Nunes then proceeds to follow this substituted concept of access to decry additional sins of “privilege” such as… networking. He explains, “For example, in our context, ‘minority’ business owners or newcomers to the United States might be excluded because of an inequity of connectedness.” But neither networking nor inequity are examples of covetousness. They could be leveraged as such, of course, but so could literally any facet of society. Nunes, however has a laser focus on the primary paradigm of Critical Race Theory: white (non-minority) oppressors versus oppressed people of color. He then attempts to project that paradigm back onto Luther’s words, associating the well-networked as Luther’s “great noblemen, gentlemen, and princes” who he, of course, labels as possessors of unconscious “nepotistic” bias. He then proceeds to work his complaints about “gentrification” into the mix as well. He always stops just short of outright saying “white privilege” and the like, but his purpose is clear.

In the end, what Nunes has produced wears the clothes of Luther’s analysis of the 9th and 10th Commandments. Wrongful gain with worldly approval is indeed precisely where Luther places covetousness and where Christians must be most on guard against it. But throughout the piece, these fine garments are placed onto the deceitful frameworks of Marxism and Critical Race Theory. These are poisonous, anti-Christian, and anti-truth philosophies–ironically rooted in covetousness–which Nunes is quite blatantly turning into stowaways onboard the Large Catechism. And unlike Lee’s piece, I can find no plausible reason to chalk it up to naiveté–especially considering the man’s history.

I could keep pointing out the problems with this tome. These two essays by no means account for all the red flags that have been raised. I’ve also read “Hatred as Murder” and “The Commandments and Social Justice”, which both include some obvious use of Critical Race Theory. “Lawful Lethal Force” attempts to delegitimize private self-defense and relegate the sword exclusively to the state–as though God had given fathers neither responsibility nor authority for their families’ safety. The book establishes even more women as authoritative teachers of men in our church body, which I’ve already written more than enough about. The inclusion of radical “Lutheran” Stephen “Christ sinned” Paulson in any capacity is indefensible. Perhaps I will continue later and critique some of the other entries. For now, however, these two examples should suffice to demonstrate that the red flags were not raised irresponsibly, and Synod was right to pull it down and review it. This volume contains some very serious problems–problems which faithful Lutherans cannot ignore when they come down to us from Synod and from CPH as an exposition of Lutheran doctrine.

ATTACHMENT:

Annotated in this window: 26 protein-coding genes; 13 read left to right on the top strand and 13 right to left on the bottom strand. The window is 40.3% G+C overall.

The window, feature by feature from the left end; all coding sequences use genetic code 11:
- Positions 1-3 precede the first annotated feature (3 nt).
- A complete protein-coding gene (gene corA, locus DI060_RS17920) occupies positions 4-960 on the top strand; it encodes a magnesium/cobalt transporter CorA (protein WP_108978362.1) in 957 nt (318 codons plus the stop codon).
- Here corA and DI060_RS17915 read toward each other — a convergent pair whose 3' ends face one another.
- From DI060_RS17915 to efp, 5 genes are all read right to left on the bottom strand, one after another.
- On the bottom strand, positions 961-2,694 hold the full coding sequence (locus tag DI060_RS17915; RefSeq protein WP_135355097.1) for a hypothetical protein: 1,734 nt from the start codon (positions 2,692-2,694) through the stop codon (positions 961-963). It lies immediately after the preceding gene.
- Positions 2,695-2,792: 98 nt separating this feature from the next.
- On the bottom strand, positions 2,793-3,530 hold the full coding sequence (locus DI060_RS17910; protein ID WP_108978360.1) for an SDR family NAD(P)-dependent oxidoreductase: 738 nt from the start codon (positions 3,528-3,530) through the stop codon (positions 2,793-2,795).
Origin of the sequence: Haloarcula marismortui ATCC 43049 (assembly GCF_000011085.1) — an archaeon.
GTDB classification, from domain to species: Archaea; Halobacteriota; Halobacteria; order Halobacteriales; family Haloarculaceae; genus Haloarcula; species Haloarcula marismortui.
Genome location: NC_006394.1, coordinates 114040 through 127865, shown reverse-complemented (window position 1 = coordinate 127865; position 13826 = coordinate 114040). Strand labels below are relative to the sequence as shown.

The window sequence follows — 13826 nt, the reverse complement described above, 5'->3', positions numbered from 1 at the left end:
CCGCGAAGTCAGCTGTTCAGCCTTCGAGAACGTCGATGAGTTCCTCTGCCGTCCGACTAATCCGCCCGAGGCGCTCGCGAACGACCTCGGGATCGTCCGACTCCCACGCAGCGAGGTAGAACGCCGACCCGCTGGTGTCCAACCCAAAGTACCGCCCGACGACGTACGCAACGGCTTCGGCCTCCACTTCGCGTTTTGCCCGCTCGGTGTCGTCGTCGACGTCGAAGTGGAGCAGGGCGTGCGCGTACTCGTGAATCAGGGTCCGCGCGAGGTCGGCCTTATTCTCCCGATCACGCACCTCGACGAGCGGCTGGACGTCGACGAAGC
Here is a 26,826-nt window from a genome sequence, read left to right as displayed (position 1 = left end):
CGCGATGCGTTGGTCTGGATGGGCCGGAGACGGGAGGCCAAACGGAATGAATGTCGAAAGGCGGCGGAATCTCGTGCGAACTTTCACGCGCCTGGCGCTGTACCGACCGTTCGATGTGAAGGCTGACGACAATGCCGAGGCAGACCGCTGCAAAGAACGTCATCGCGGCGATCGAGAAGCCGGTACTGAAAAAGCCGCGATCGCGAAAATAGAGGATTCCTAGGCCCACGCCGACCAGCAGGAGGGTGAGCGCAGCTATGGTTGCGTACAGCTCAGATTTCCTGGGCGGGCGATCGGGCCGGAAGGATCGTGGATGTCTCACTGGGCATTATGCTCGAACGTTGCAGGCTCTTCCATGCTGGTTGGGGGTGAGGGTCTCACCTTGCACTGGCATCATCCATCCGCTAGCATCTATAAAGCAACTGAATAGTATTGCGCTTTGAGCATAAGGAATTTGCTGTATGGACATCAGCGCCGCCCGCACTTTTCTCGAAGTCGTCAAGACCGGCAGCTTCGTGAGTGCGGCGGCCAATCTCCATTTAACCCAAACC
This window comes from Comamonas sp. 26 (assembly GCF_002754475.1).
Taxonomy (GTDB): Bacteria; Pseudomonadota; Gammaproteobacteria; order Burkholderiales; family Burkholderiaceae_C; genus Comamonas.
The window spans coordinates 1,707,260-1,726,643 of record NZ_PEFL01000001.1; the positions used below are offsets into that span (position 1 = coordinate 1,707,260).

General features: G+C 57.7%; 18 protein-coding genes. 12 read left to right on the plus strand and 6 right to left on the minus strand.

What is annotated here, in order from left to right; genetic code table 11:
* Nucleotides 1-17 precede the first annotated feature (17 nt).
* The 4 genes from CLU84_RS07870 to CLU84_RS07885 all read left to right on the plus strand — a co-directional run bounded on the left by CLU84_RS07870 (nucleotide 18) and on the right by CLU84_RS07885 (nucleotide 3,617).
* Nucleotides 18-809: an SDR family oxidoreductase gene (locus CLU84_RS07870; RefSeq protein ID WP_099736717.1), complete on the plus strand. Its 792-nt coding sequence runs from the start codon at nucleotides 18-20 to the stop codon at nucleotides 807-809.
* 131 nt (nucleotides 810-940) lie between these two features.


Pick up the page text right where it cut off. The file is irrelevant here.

Naturally, all this controversy has brought out our 8th Commandment Police who are determined to cast all public criticism of public error as a sin. I’ve seen a number of people claim that the critics are simply reading these essays in the worst possible light instead of putting the best construction on them. They try very hard to invent ways of interpreting them as orthodox and salutary. Then they claim that if such a way exists, the 8th Commandment demands that it must be read that way by any critic.

But as with all of God’s Commandments, we need to practice the 8th in the real world rather than an imaginary one. Could a world exist where these essays would be read innocently because the errors they promote don’t exist? Sure. But in the face of the widespread and well-defined errors with which our society is saddled, it is far more appropriate to ask whether these essays conform to those errors. Writers who were both faithful and competent at applying our Confessions to present circumstances would be aware of those errors and explicitly place them under the judgment of God’s Word. “Best construction” does not give anyone a pass on that responsibility–particularly if one accepts the task of explaining the Lutheran Confessions to God’s people.

Posted in Lutheranism, Theology | 7 Comments

Them’s Fightin’ Words

Say what you will about the brutality of dueling, at least it was a mechanism which reminded men that their words have value–that they can be worth fighting over.

As we sit and lament cancel culture, it may be tempting to think this is still the case. After all, we experience conflict over words all the time, and certain kinds of speech have once again become personally dangerous. But while we may think words are worth destroying another person over, we do not think they’re worth fighting over. The “beauty” of the duel was that it was a two-sided fight. When an insult was offered, both the target and the insulter needed to think it was worth shame, injury, or possibly even death in order to proceed all the way to a duel. Otherwise, one would simply withdraw either the insult or the complaint.